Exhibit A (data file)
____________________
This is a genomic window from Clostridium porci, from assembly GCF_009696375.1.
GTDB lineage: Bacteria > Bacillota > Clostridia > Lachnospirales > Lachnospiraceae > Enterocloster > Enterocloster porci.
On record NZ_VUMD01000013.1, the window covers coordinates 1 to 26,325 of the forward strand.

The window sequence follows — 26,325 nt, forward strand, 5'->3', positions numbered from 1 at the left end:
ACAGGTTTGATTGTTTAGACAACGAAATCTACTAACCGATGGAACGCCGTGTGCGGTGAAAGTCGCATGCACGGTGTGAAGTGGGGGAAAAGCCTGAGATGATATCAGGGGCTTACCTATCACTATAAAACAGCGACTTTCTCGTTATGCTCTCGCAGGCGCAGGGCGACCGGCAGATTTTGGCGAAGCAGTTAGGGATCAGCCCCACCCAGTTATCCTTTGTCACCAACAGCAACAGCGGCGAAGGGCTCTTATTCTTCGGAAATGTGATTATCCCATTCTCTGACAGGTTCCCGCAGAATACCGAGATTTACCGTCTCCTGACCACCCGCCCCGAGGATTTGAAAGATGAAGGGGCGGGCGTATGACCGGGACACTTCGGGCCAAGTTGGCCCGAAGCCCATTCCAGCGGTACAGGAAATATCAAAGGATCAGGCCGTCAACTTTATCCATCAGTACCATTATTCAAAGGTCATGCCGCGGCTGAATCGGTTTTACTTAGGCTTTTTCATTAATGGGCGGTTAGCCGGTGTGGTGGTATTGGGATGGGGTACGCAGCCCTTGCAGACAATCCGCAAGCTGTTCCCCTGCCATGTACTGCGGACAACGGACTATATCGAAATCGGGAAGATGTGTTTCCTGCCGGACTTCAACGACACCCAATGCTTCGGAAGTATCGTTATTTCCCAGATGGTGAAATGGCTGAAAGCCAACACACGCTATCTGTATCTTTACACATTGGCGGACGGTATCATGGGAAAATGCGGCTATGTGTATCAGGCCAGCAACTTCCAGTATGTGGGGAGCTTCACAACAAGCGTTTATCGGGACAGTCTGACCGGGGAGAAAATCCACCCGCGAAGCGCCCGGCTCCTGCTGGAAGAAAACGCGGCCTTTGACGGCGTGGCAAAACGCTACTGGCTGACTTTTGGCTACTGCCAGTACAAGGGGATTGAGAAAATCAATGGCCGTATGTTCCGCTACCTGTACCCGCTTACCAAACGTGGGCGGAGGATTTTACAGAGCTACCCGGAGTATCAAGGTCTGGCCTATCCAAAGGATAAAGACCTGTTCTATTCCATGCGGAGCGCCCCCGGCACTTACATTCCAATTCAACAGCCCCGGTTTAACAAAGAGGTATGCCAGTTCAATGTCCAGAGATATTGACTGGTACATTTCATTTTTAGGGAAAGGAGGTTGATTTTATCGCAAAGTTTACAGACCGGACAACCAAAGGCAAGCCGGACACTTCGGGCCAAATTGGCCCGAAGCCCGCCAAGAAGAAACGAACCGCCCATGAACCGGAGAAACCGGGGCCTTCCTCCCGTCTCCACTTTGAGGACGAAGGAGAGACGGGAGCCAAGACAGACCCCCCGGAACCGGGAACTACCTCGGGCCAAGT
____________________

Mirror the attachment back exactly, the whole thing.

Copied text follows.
This is a genomic window from Clostridium porci, from assembly GCF_009696375.1.
GTDB lineage: Bacteria > Bacillota > Clostridia > Lachnospirales > Lachnospiraceae > Enterocloster > Enterocloster porci.
On record NZ_VUMD01000013.1, the window covers coordinates 1 to 26,325 of the forward strand.

The window sequence follows — 26,325 nt, forward strand, 5'->3', positions numbered from 1 at the left end:
ACAGGTTTGATTGTTTAGACAACGAAATCTACTAACCGATGGAACGCCGTGTGCGGTGAAAGTCGCATGCACGGTGTGAAGTGGGGGAAAAGCCTGAGATGATATCAGGGGCTTACCTATCACTATAAAACAGCGACTTTCTCGTTATGCTCTCGCAGGCGCAGGGCGACCGGCAGATTTTGGCGAAGCAGTTAGGGATCAGCCCCACCCAGTTATCCTTTGTCACCAACAGCAACAGCGGCGAAGGGCTCTTATTCTTCGGAAATGTGATTATCCCATTCTCTGACAGGTTCCCGCAGAATACCGAGATTTACCGTCTCCTGACCACCCGCCCCGAGGATTTGAAAGATGAAGGGGCGGGCGTATGACCGGGACACTTCGGGCCAAGTTGGCCCGAAGCCCATTCCAGCGGTACAGGAAATATCAAAGGATCAGGCCGTCAACTTTATCCATCAGTACCATTATTCAAAGGTCATGCCGCGGCTGAATCGGTTTTACTTAGGCTTTTTCATTAATGGGCGGTTAGCCGGTGTGGTGGTATTGGGATGGGGTACGCAGCCCTTGCAGACAATCCGCAAGCTGTTCCCCTGCCATGTACTGCGGACAACGGACTATATCGAAATCGGGAAGATGTGTTTCCTGCCGGACTTCAACGACACCCAATGCTTCGGAAGTATCGTTATTTCCCAGATGGTGAAATGGCTGAAAGCCAACACACGCTATCTGTATCTTTACACATTGGCGGACGGTATCATGGGAAAATGCGGCTATGTGTATCAGGCCAGCAACTTCCAGTATGTGGGGAGCTTCACAACAAGCGTTTATCGGGACAGTCTGACCGGGGAGAAAATCCACCCGCGAAGCGCCCGGCTCCTGCTGGAAGAAAACGCGGCCTTTGACGGCGTGGCAAAACGCTACTGGCTGACTTTTGGCTACTGCCAGTACAAGGGGATTGAGAAAATCAATGGCCGTATGTTCCGCTACCTGTACCCGCTTACCAAACGTGGGCGGAGGATTTTACAGAGCTACCCGGAGTATCAAGGTCTGGCCTATCCAAAGGATAAAGACCTGTTCTATTCCATGCGGAGCGCCCCCGGCACTTACATTCCAATTCAACAGCCCCGGTTTAACAAAGAGGTATGCCAGTTCAATGTCCAGAGATATTGACTGGTACATTTCATTTTTAGGGAAAGGAGGTTGATTTTATCGCAAAGTTTACAGACCGGACAACCAAAGGCAAGCCGGACACTTCGGGCCAAATTGGCCCGAAGCCCGCCAAGAAGAAACGAACCGCCCATGAACCGGAGAAACCGGGGCCTTCCTCCCGTCTCCACTTTGAGGACGAAGGAGAGACGGGAGCCAAGACAGACCCCCCGGAACCGGGAACTACCTCGGGCCAAGT